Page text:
The concept of conflicting access needs is a thing. IDK. That seems like what's lacking in today's discourse.

Sometimes a hard of hearing person needs things to be to louder

And a sensory-disorder person needs things to be quieter

It's not "which volume is the ableist one" it's that these access needs conflict... So what are you gonna do about it?

Do apply to anything

@masklayer @shel I mean, I'm a musician, and many kinds of ambient noise fucks with me hard enough that noise-cancelling headphones and earplugs while sleeping are sort of my best friend, so

@stackingstones @masklayer i have a chronic musco-skeletal disorder that makes most things more difficult for me than able-bodied people, it doesn't make those things necessarily ableist. there's a difference between something causing problems for disabled ppl and that thing being ableist. ableism is when it is systemically present.

@shel @masklayer ok, i see what you're saying now. this seems sort of pedantic, but i get the distinction. the denial of accessible accomodations is ableist, the sound itself isn't ableist, and what is workable for one person won't be for another, i get that

i don't think systemically = "universal", though. things can be systemically oppressive in specific contexts, that's why biopower is a thing, and why racism has different contexts. ableism is no different.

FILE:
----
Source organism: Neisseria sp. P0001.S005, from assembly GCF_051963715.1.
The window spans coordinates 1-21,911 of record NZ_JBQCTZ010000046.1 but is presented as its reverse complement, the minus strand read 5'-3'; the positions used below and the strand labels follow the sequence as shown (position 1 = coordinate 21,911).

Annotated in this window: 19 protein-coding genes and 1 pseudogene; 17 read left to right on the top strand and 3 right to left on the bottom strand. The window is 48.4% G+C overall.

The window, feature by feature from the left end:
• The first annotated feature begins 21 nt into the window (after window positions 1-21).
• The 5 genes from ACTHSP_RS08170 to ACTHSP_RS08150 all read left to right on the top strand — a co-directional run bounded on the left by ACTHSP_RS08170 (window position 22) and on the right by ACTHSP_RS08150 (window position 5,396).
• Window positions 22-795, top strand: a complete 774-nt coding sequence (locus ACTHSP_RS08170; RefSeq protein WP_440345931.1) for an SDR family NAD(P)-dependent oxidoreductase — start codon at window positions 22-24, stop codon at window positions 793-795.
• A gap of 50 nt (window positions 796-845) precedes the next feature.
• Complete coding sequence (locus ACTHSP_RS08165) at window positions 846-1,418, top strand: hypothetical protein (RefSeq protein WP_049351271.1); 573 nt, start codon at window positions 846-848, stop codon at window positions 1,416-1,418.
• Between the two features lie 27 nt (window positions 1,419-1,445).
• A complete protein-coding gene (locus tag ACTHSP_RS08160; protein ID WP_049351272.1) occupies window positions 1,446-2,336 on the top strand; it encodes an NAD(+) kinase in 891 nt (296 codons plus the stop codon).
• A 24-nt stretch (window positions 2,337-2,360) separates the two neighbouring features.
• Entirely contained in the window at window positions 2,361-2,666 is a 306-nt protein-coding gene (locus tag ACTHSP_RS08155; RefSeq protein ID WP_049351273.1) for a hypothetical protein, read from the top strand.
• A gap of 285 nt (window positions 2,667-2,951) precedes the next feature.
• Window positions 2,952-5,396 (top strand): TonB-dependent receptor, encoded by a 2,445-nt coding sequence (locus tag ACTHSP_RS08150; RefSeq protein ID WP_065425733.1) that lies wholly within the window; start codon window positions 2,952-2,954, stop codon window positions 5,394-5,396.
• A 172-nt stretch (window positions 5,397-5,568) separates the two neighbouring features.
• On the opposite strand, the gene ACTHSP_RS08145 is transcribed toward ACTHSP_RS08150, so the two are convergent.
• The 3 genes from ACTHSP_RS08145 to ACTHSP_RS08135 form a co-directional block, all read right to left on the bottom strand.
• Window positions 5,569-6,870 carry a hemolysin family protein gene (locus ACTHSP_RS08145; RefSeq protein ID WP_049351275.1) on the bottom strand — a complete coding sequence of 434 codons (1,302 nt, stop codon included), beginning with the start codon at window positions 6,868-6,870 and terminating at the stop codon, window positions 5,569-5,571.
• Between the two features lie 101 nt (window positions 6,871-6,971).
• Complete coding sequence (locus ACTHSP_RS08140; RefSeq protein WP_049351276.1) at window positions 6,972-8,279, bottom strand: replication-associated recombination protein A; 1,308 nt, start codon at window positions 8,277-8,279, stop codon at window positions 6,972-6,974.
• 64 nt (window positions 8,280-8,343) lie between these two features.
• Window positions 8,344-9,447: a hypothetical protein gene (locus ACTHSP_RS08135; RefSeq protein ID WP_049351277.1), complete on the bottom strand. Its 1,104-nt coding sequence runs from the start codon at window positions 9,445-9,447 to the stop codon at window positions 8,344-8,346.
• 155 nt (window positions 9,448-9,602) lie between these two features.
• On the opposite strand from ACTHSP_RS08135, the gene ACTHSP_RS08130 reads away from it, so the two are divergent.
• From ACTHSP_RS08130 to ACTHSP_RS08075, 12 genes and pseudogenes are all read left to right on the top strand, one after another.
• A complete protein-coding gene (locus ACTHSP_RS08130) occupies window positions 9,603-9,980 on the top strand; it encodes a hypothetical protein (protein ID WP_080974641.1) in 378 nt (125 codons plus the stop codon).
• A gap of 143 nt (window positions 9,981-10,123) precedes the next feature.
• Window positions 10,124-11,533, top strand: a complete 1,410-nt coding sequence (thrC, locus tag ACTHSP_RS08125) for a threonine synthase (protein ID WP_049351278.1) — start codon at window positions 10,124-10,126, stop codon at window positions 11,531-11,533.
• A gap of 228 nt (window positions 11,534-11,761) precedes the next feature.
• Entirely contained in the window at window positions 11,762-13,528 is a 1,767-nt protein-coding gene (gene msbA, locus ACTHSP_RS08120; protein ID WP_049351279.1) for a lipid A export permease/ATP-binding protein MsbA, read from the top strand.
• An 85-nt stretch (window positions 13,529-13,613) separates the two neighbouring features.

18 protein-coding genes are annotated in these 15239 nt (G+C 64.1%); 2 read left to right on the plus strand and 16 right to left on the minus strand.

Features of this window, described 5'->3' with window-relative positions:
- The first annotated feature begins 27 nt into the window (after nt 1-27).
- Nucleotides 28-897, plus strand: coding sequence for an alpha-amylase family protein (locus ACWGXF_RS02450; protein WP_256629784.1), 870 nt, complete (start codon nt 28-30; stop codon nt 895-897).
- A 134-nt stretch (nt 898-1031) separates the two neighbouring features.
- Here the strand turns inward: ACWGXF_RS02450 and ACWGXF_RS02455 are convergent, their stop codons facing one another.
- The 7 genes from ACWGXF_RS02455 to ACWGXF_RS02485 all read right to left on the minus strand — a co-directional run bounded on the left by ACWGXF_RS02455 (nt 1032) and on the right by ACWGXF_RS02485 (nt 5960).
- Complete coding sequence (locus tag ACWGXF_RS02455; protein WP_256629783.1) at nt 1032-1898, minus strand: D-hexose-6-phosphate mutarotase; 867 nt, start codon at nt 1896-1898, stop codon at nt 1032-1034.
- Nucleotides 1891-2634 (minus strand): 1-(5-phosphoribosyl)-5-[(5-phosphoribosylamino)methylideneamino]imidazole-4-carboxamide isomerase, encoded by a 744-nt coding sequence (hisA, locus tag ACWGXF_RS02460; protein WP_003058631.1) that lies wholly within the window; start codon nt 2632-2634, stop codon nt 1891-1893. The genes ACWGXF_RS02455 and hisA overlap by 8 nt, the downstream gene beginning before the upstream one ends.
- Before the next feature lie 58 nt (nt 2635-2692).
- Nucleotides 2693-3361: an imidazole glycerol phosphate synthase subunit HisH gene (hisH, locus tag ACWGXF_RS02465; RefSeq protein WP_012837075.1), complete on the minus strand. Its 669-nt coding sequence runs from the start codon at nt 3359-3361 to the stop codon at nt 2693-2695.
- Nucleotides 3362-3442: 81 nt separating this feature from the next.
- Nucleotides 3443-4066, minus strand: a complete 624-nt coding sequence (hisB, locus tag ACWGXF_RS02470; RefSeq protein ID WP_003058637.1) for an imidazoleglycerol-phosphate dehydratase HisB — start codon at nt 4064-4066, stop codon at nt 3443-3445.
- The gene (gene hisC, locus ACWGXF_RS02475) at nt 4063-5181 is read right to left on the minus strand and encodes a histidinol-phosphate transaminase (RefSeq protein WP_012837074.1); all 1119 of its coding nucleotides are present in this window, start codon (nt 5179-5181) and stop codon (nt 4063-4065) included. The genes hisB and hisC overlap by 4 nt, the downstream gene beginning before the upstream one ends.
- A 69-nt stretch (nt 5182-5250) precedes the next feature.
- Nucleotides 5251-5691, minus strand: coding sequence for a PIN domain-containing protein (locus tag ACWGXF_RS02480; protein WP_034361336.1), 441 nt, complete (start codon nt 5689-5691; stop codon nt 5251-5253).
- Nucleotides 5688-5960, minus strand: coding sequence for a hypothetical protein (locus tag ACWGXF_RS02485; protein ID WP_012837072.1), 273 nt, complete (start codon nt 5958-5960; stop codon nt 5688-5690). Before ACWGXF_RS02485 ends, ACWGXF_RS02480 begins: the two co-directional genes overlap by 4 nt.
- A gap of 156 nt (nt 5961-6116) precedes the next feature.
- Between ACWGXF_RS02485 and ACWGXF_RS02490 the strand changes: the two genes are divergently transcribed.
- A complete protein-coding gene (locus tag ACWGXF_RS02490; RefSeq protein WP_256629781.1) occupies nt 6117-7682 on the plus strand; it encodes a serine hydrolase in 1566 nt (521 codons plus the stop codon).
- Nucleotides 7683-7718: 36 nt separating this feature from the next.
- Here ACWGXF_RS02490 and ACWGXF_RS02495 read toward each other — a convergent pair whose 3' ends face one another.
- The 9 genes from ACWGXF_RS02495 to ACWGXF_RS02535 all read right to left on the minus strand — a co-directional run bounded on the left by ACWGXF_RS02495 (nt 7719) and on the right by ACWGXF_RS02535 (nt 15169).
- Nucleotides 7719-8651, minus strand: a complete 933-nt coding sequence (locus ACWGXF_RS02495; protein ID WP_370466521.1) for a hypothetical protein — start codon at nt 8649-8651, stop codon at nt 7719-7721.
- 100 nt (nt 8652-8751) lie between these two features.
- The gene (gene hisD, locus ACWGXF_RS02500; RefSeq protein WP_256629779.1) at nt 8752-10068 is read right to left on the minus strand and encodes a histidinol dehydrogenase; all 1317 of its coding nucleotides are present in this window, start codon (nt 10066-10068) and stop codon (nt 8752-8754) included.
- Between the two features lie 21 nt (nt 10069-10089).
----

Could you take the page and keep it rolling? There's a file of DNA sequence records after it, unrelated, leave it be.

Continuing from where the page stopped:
@shel @masklayer and if there's conflicting needs, that doesn't mean "ok, we're all screwed, so much for that", either. that's why community organizing and collective decision making matter.

also, there is a cultural tendency to think getting needs met = my needs alone, but that's not just on the internet, and isn't a universal, either


@stackingstones @masklayer my original post is

"So then the question is, what are we going to do about it"

i.e. instead of asking "Are loud sounds more ableist than quiet sounds" the question should be "how are we going to address this conflict in access needs, is there a compromise, is there a way to make everyone happy"

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